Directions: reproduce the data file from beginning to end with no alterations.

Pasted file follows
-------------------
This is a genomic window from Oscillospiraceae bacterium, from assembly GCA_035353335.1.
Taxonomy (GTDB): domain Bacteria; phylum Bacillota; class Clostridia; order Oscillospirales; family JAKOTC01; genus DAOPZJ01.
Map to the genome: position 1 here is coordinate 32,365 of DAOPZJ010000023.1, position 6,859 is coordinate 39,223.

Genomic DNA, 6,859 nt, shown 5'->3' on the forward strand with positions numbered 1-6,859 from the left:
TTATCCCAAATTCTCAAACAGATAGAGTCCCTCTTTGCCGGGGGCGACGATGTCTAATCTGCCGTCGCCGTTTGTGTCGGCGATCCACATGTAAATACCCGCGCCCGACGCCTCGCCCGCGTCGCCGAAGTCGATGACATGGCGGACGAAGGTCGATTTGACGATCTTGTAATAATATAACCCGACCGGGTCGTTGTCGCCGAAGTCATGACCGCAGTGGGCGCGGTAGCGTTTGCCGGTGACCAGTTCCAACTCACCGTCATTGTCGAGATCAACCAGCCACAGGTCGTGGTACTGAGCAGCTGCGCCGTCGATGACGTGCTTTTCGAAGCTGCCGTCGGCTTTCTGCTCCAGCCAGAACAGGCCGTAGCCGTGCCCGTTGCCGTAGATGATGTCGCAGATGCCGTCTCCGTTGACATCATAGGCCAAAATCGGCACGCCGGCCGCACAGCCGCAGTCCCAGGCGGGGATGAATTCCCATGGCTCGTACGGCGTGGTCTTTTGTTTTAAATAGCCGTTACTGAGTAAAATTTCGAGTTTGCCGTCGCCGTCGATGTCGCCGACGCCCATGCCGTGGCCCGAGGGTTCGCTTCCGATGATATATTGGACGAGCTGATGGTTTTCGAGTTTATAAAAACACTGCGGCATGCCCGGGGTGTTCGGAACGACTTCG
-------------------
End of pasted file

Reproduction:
This is a genomic window from Oscillospiraceae bacterium, from assembly GCA_035353335.1.
Taxonomy (GTDB): domain Bacteria; phylum Bacillota; class Clostridia; order Oscillospirales; family JAKOTC01; genus DAOPZJ01.
Map to the genome: position 1 here is coordinate 32,365 of DAOPZJ010000023.1, position 6,859 is coordinate 39,223.

Genomic DNA, 6,859 nt, shown 5'->3' on the forward strand with positions numbered 1-6,859 from the left:
TTATCCCAAATTCTCAAACAGATAGAGTCCCTCTTTGCCGGGGGCGACGATGTCTAATCTGCCGTCGCCGTTTGTGTCGGCGATCCACATGTAAATACCCGCGCCCGACGCCTCGCCCGCGTCGCCGAAGTCGATGACATGGCGGACGAAGGTCGATTTGACGATCTTGTAATAATATAACCCGACCGGGTCGTTGTCGCCGAAGTCATGACCGCAGTGGGCGCGGTAGCGTTTGCCGGTGACCAGTTCCAACTCACCGTCATTGTCGAGATCAACCAGCCACAGGTCGTGGTACTGAGCAGCTGCGCCGTCGATGACGTGCTTTTCGAAGCTGCCGTCGGCTTTCTGCTCCAGCCAGAACAGGCCGTAGCCGTGCCCGTTGCCGTAGATGATGTCGCAGATGCCGTCTCCGTTGACATCATAGGCCAAAATCGGCACGCCGGCCGCACAGCCGCAGTCCCAGGCGGGGATGAATTCCCATGGCTCGTACGGCGTGGTCTTTTGTTTTAAATAGCCGTTACTGAGTAAAATTTCGAGTTTGCCGTCGCCGTCGATGTCGCCGACGCCCATGCCGTGGCCCGAGGGTTCGCTTCCGATGATATATTGGACGAGCTGATGGTTTTCGAGTTTATAAAAACACTGCGGCATGCCCGGGGTGTTCGGAACGACTTCG